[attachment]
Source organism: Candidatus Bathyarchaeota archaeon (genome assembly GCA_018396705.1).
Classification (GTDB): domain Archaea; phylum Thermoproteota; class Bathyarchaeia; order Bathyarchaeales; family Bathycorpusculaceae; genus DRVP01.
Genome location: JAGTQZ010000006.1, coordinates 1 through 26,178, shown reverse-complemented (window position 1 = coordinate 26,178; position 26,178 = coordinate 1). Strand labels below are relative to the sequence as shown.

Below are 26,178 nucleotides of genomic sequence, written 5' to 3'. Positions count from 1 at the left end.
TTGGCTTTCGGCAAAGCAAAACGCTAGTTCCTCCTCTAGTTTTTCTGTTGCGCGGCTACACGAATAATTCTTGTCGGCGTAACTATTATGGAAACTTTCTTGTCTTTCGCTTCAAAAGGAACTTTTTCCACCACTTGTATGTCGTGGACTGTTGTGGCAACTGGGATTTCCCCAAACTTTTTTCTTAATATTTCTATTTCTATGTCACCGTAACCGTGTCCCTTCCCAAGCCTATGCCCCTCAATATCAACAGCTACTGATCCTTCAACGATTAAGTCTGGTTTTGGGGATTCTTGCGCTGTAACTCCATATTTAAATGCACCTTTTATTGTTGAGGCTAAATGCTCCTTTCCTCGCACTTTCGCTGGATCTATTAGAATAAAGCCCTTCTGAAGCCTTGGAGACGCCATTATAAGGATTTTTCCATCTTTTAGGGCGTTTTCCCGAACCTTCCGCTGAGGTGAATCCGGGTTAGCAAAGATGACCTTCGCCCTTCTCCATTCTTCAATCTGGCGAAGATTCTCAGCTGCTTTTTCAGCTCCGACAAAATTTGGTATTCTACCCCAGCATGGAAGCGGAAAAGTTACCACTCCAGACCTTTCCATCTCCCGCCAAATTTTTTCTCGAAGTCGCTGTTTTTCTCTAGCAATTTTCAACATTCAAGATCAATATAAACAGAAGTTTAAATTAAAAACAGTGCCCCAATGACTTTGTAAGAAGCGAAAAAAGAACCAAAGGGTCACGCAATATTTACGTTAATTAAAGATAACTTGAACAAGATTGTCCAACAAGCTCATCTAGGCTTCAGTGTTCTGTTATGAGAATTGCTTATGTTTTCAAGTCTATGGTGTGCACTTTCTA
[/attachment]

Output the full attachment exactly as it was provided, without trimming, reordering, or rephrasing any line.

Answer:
Source organism: Candidatus Bathyarchaeota archaeon (genome assembly GCA_018396705.1).
Classification (GTDB): domain Archaea; phylum Thermoproteota; class Bathyarchaeia; order Bathyarchaeales; family Bathycorpusculaceae; genus DRVP01.
Genome location: JAGTQZ010000006.1, coordinates 1 through 26,178, shown reverse-complemented (window position 1 = coordinate 26,178; position 26,178 = coordinate 1). Strand labels below are relative to the sequence as shown.

Below are 26,178 nucleotides of genomic sequence, written 5' to 3'. Positions count from 1 at the left end.
TTGGCTTTCGGCAAAGCAAAACGCTAGTTCCTCCTCTAGTTTTTCTGTTGCGCGGCTACACGAATAATTCTTGTCGGCGTAACTATTATGGAAACTTTCTTGTCTTTCGCTTCAAAAGGAACTTTTTCCACCACTTGTATGTCGTGGACTGTTGTGGCAACTGGGATTTCCCCAAACTTTTTTCTTAATATTTCTATTTCTATGTCACCGTAACCGTGTCCCTTCCCAAGCCTATGCCCCTCAATATCAACAGCTACTGATCCTTCAACGATTAAGTCTGGTTTTGGGGATTCTTGCGCTGTAACTCCATATTTAAATGCACCTTTTATTGTTGAGGCTAAATGCTCCTTTCCTCGCACTTTCGCTGGATCTATTAGAATAAAGCCCTTCTGAAGCCTTGGAGACGCCATTATAAGGATTTTTCCATCTTTTAGGGCGTTTTCCCGAACCTTCCGCTGAGGTGAATCCGGGTTAGCAAAGATGACCTTCGCCCTTCTCCATTCTTCAATCTGGCGAAGATTCTCAGCTGCTTTTTCAGCTCCGACAAAATTTGGTATTCTACCCCAGCATGGAAGCGGAAAAGTTACCACTCCAGACCTTTCCATCTCCCGCCAAATTTTTTCTCGAAGTCGCTGTTTTTCTCTAGCAATTTTCAACATTCAAGATCAATATAAACAGAAGTTTAAATTAAAAACAGTGCCCCAATGACTTTGTAAGAAGCGAAAAAAGAACCAAAGGGTCACGCAATATTTACGTTAATTAAAGATAACTTGAACAAGATTGTCCAACAAGCTCATCTAGGCTTCAGTGTTCTGTTATGAGAATTGCTTATGTTTTCAAGTCTATGGTGTGCACTTTCTA